Next Up: TV Ads Just for You, Dear Voter
Philip Elliott, The St. Louis Post Dispatch
The days when political campaigns would try to make inroads with demographic groups such as soccer moms or white working-class voters are gone. Now, the operatives are targeting specific individuals. And, in some places, they can reach those individuals directly through their televisions. Welcome to Addressable TV, an emerging technology that allows advertisers _ Senate hopefuls and insurance companies alike _ to pay some broadcasters to pinpoint specific homes. Advertisers have long bought ads knowing that only a fraction of the audience was likely to respond to them. Allowing campaigns _ political or not _ to finely hone their TV pitches to individuals could let them more efficiently spend their advertising dollars. "With a traditional TV buy you can end up paying for a lot of eyeballs you don't care about," said Chauncey McLean, chief operating officer of the Analytics Media Group, an ad and data firm. "Addressable TV is a powerful tool for those that are equipped to use it. If you know who you want to talk to and what you want to say, you can be much more precise."
In Indiana, Parental Choice
Increases Parental Satisfaction
Jason Bedrick, The Cato Institute
Sometimes a study's findings are so obvious that it's almost embarrassing to report them. Drivers react slower when distracted, prolonged sitting increases fat, and yes, parents prefer choosing their children's school to having the government choose for them. But when even the president of the United States is spreading misinformation about the research on school choice, a high-quality study confirming what we already know (or should know) is a healthy contribution to the public discourse. On Tuesday, the Friedman Foundation for Educational Choice released the results of the first-ever survey of parents of students participating in Indiana's school voucher and scholarship tax credit (STC) programs. Indiana's voucher program is the fastest growing in the nation, up from approximately 4,000 students two years ago to nearly 20,000 students in the 2013–14 academic year. Over the same period, the STC program grew from nearly 1,000 to nearly 3,000 students.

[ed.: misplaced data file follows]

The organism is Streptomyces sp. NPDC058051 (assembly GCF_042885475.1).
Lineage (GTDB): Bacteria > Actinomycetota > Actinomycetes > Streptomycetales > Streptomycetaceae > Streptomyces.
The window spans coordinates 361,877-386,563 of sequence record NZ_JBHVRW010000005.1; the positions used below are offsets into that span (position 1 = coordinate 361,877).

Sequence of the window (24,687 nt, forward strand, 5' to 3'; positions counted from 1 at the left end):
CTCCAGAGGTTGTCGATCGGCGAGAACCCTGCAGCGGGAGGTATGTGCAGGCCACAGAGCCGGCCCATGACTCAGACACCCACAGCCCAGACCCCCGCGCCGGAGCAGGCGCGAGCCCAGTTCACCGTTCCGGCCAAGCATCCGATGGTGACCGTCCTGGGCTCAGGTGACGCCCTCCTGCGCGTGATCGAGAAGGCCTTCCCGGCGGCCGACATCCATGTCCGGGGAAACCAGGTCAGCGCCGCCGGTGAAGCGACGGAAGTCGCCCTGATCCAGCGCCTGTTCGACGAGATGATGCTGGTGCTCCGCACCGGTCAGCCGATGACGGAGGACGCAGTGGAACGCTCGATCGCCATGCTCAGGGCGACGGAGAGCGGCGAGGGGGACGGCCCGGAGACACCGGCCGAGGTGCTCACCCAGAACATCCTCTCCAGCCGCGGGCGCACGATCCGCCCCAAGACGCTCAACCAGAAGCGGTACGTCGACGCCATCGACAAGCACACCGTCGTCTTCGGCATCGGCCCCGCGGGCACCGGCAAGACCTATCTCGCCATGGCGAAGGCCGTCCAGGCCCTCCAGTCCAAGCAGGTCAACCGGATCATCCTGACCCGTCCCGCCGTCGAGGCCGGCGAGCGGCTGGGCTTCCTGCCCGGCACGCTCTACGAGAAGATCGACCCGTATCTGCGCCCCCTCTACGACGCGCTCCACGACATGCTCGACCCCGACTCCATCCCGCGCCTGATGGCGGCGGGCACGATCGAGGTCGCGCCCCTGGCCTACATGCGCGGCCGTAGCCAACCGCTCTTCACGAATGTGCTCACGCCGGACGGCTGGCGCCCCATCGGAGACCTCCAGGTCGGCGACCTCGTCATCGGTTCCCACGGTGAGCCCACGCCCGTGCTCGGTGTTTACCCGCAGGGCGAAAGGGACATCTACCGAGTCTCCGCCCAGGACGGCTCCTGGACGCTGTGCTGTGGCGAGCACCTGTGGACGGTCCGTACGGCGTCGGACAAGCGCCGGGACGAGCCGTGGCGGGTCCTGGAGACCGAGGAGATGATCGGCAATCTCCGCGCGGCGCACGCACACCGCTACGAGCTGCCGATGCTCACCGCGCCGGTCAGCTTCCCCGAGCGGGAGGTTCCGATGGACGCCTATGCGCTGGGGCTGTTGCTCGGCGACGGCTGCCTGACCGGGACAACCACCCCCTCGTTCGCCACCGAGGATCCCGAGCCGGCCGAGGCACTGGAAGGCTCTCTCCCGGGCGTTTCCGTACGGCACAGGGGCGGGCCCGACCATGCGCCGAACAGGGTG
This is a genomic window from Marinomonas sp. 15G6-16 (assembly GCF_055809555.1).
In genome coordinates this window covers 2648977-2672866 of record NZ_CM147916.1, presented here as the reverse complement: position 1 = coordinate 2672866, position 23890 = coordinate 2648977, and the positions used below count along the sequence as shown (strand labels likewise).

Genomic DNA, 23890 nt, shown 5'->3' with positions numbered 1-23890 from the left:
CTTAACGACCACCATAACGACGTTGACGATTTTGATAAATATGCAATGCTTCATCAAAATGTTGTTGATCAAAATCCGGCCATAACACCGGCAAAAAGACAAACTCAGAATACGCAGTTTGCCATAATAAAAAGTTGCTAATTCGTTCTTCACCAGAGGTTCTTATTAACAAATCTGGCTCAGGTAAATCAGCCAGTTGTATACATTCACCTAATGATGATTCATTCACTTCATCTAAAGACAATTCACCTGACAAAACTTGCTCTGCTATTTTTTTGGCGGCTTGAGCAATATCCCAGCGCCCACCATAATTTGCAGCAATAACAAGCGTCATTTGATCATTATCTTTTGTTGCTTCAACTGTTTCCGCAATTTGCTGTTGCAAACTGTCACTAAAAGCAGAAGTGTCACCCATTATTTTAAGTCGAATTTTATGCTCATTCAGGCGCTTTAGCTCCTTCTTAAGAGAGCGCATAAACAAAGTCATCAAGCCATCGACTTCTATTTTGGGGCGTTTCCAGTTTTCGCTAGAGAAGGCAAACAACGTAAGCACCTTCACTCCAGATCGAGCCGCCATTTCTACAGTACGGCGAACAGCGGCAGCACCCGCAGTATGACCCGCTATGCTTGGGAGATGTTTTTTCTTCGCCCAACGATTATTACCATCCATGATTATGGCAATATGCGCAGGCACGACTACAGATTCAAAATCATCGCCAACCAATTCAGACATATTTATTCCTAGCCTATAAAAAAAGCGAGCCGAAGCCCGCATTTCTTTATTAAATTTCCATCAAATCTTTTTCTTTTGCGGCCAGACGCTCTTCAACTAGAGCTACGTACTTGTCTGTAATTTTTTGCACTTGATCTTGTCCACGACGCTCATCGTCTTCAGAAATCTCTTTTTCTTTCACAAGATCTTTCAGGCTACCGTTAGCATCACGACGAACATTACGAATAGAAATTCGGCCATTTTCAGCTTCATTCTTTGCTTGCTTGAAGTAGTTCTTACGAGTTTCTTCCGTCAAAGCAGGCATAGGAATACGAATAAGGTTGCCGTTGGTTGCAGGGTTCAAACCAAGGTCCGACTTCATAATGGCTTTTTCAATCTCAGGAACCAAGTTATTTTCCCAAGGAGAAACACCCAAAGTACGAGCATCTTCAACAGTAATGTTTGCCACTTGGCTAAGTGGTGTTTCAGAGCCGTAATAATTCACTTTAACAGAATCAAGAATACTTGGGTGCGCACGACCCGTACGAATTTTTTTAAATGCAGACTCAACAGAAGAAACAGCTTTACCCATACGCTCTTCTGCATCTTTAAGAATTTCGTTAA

Police Kill 80YO in His Own Bed,
Don't Find Drugs They Sought
Zach Weissmueller, Reason Magazine
In the early morning hours of June 27, 2013, a team of Los Angeles County Sheriff's Department deputies pulled up to the home of Eugene Mallory, an 80-year-old retired engineer living in the rural outskirts of Los Angeles county with his wife Tonya Pate and stepson Adrian Lamos. The deputies crashed through the front gate and began executing a search warrant for methamphetamine on the property. Detective Patrick Hobbs, a self-described narcotics expert who claimed he "smelled the strong odor of chemicals" downwind from the house after being tipped off to illegal activity from an anonymous informant, spearheaded the investigation. When it was all over, Eugene Mallory died of six gunshot wounds from Sgt. John Bones' MP-5 9mm submachine gun. When a coroner arrived, he found the loaded .22 caliber pistol the two deputies claimed Mallory had pointed at them on the bedside table. Mallory had not fired a single shot. The raid turned up no evidence of methamphetamine on the property.